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HomeFeaturesLeadership › Real World Innovation: It’s a Lot Like Sausage

Real World Innovation: It’s a Lot Like Sausage

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Everyone loves innovation—as a concept. But in the real world, it’s a lot like sausage. The finished product tastes great, but most people would never order it if they saw how it was made.

I serve in a church that has been widely acclaimed as being innovative. But it has not been nearly as easy as it looks from a distance. We’ve often made a mess of things, paid more than our share of “dumb taxes” and have had a boatload of failures.

Along the way, I’ve learned a lot about innovation and creative leadership. Unfortunately, I had to learn most of it the hard way. Many of my initial assumptions were dead wrong, and much of what I was taught about change and innovation was idealistic gobbledygook. It sounded great. But it didn’t work.

I’ve since found that my experience was rather typical. Many leaders start out with the same faulty assumptions I had. And most have been taught the same well intentioned, but wrong-headed, myths about innovation. As a result, we often end up doing things that sabotage and derail innovation, all the while thinking we’re doing all the right things to foster and promote it.

Here’s a look at five of the biggest mistakes I made and what you and your team can do to avoid them. Each represents a widely held misconception about how innovation works in the real world of frontline ministry.

(1) Assuming great ideas lead to great innovations

One of the first things I had to learn was that successful innovation takes more than a great idea. Two other things must be present. The first is great implementation; mediocre ideas with great implementation will always have a greater chance of success than great ideas with mediocre implementation. But the second was something I never considered as particularly important. To successfully innovate we also needed a clearly articulated and widely agreed upon mission.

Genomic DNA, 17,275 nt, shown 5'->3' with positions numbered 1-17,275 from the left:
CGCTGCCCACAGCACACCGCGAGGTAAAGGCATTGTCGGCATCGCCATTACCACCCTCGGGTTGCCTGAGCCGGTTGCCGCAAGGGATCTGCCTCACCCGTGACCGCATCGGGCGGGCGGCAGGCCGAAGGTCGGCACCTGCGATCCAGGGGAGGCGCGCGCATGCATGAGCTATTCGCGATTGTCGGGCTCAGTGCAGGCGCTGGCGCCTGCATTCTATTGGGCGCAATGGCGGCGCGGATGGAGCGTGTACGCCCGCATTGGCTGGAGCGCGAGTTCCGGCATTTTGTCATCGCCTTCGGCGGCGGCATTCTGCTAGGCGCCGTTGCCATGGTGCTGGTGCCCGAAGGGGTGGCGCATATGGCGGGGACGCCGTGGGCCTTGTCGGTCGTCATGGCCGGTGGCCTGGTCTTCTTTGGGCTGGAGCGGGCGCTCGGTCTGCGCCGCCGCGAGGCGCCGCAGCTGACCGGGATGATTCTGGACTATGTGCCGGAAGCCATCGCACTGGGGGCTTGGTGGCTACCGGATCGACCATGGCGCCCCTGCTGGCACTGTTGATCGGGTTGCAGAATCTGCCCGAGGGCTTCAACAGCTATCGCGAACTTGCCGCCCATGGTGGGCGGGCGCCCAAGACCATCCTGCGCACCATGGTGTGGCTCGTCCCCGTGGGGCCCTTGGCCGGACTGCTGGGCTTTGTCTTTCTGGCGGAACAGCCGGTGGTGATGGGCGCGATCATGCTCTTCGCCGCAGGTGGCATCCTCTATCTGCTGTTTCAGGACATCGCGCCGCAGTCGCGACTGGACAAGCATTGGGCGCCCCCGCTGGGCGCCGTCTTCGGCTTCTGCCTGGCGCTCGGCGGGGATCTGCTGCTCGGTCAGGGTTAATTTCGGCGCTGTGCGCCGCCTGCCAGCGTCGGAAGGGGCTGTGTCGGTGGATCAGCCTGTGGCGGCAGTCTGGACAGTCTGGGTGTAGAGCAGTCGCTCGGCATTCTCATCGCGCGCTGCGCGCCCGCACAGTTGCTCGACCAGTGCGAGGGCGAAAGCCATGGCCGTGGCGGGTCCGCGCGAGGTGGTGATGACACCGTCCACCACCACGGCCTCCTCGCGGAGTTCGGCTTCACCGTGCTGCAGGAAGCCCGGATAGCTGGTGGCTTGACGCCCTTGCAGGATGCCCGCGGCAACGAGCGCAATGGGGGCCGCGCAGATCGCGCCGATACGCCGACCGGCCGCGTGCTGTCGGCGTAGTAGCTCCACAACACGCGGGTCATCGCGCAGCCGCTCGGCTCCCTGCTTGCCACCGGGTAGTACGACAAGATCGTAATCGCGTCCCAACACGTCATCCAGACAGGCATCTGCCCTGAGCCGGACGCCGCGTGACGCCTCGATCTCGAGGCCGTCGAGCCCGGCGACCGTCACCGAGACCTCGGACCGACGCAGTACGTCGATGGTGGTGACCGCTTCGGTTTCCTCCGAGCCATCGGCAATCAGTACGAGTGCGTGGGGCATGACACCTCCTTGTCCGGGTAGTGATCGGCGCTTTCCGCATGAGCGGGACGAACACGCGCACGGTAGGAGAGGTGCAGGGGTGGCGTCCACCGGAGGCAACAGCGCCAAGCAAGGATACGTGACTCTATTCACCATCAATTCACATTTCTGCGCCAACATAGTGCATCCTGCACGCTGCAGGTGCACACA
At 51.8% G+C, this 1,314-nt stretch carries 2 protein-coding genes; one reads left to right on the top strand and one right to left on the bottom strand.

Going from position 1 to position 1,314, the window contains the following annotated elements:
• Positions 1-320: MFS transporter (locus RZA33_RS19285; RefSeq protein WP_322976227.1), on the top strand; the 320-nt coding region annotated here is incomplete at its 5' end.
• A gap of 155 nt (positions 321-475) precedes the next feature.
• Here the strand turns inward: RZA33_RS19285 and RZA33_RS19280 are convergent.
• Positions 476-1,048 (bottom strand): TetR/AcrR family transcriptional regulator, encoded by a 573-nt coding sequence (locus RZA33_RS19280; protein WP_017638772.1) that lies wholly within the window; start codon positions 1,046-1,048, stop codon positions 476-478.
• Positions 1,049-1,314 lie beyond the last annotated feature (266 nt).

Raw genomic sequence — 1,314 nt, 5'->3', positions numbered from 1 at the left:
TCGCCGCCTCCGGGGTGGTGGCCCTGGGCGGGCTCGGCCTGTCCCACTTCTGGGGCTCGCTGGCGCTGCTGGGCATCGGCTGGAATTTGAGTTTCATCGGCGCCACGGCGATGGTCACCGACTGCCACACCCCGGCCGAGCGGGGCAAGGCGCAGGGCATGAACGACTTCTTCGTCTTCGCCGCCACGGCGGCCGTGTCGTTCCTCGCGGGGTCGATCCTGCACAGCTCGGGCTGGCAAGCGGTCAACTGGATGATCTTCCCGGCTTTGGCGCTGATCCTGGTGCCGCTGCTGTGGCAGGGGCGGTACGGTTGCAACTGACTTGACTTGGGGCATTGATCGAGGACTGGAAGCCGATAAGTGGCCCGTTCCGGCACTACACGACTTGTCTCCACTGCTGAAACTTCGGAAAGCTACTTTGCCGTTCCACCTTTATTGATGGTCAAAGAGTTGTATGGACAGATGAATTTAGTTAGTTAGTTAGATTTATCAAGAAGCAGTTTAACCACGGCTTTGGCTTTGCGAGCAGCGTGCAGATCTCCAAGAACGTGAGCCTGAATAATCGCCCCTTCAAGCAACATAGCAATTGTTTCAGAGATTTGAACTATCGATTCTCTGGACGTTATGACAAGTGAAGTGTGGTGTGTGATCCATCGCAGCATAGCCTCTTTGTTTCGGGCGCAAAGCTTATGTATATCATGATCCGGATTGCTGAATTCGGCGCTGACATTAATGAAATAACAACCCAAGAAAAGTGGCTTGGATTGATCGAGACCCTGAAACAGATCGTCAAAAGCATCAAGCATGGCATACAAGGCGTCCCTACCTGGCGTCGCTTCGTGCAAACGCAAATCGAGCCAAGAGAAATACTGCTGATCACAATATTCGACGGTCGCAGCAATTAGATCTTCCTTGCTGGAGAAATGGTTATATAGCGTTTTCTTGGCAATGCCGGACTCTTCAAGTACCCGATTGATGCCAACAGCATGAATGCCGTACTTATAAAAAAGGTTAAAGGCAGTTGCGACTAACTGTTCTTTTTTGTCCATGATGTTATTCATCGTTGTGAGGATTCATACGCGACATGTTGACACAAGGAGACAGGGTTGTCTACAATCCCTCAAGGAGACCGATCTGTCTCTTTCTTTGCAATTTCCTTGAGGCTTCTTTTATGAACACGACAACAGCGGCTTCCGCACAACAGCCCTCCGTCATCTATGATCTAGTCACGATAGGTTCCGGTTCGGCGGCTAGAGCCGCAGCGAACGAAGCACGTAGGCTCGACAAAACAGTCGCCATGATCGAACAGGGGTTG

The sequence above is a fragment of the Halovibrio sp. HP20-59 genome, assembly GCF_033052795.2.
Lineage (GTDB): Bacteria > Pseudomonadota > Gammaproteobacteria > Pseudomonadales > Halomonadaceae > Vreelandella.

That’s because to be truly successful, an innovation needs to do more than simply change and improve things. It needs to change and improve the right things. Without a clearly defined and agreed upon mission, there is no way to know what those right things are.

Before I and the other leaders at North Coast Church took the time to clearly articulate our mission, we considered anything that drew a crowd to be successful. With no other filter by which to screen things, attendance became our only metric. If a new ministry or program met needs and increased attendance, we figured we had a successful innovation on our hands.

But many of the things we considered to be successful did little to advance the kingdom or fulfill the Great Commission. They were creative. They drew a crowd. But they also squandered time, money and energy that would have been better used to fulfill our mission.

A successful innovation doesn’t simply draw a large crowd or receive great press. It also has to advance the cause. Otherwise it’s a distraction, not an innovation. And it’s nearly impossible to know if something is genuinely advancing the cause if we haven’t taken the time to clearly articulate and agree upon what the cause is.

(2) Confusing novelty with innovation

Another lesson I had to learn was that novelty is not innovation. The two are easily confused.

This is especially true for those of us who are easily bored. We can change things for the sake of change and call it creativity. But if the truth be known, our pursuit of constant change is more the result of our restlessness and ADHD tendencies than anything else.

Constant change may keep the creatives in our midst pumped up and motivated. But it leaves many of our staff members and congregants with a bad case of organizational vertigo and whiplash.

I made this mistake in my early years at North Coast. Being young and idealistic, I considered anything new and novel, innovative. I wanted to institute every cutting edge idea I had or heard about. And I wanted to adopt it immediately.

But rather than taking us to new heights, all I did was confuse people. Our priorities and game plan were always in flux. We were like a restaurant with a constantly changing menu. It’s no wonder people didn’t bring their friends. They had no idea what we’d be serving from week to week.

I remember once adding an extended fellowship time to the middle of our worship service. This was not your typical meet and greet. It was 15-20 minutes long, nestled between the worship set and the sermon.